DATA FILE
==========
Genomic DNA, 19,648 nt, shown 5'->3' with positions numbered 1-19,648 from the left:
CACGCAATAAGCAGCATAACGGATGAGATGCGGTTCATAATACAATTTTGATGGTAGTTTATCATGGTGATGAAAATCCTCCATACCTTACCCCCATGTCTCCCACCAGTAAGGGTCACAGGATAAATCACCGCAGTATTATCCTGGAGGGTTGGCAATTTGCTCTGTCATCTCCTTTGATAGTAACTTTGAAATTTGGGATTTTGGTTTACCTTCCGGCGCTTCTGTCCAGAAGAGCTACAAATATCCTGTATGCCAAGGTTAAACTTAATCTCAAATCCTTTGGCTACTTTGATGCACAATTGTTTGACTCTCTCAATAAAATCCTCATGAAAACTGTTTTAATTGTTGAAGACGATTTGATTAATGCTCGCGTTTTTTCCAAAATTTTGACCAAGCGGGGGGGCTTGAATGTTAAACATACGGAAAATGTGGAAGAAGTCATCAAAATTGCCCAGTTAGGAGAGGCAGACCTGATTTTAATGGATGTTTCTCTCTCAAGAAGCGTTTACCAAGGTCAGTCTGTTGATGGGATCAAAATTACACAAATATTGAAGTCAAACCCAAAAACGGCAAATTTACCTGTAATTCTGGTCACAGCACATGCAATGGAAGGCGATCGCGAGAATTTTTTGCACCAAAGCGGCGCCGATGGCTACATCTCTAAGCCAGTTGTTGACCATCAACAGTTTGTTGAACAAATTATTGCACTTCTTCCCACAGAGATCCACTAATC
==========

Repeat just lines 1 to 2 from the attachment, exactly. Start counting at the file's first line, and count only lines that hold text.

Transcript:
Genomic DNA, 19,648 nt, shown 5'->3' with positions numbered 1-19,648 from the left:
CACGCAATAAGCAGCATAACGGATGAGATGCGGTTCATAATACAATTTTGATGGTAGTTTATCATGGTGATGAAAATCCTCCATACCTTACCCCCATGTCTCCCACCAGTAAGGGTCACAGGATAAATCACCGCAGTATTATCCTGGAGGGTTGGCAATTTGCTCTGTCATCTCCTTTGATAGTAACTTTGAAATTTGGGATTTTGGTTTACCTTCCGGCGCTTCTGTCCAGAAGAGCTACAAATATCCTGTATGCCAAGGTTAAACTTAATCTCAAATCCTTTGGCTACTTTGATGCACAATTGTTTGACTCTCTCAATAAAATCCTCATGAAAACTGTTTTAATTGTTGAAGACGATTTGATTAATGCTCGCGTTTTTTCCAAAATTTTGACCAAGCGGGGGGGCTTGAATGTTAAACATACGGAAAATGTGGAAGAAGTCATCAAAATTGCCCAGTTAGGAGAGGCAGACCTGATTTTAATGGATGTTTCTCTCTCAAGAAGCGTTTACCAAGGTCAGTCTGTTGATGGGATCAAAATTACACAAATATTGAAGTCAAACCCAAAAACGGCAAATTTACCTGTAATTCTGGTCACAGCACATGCAATGGAAGGCGATCGCGAGAATTTTTTGCACCAAAGCGGCGCCGATGGCTACATCTCTAAGCCAGTTGTTGACCATCAACAGTTTGTTGAACAAATTATTGCACTTCTTCCCACAGAGATCCACTAATC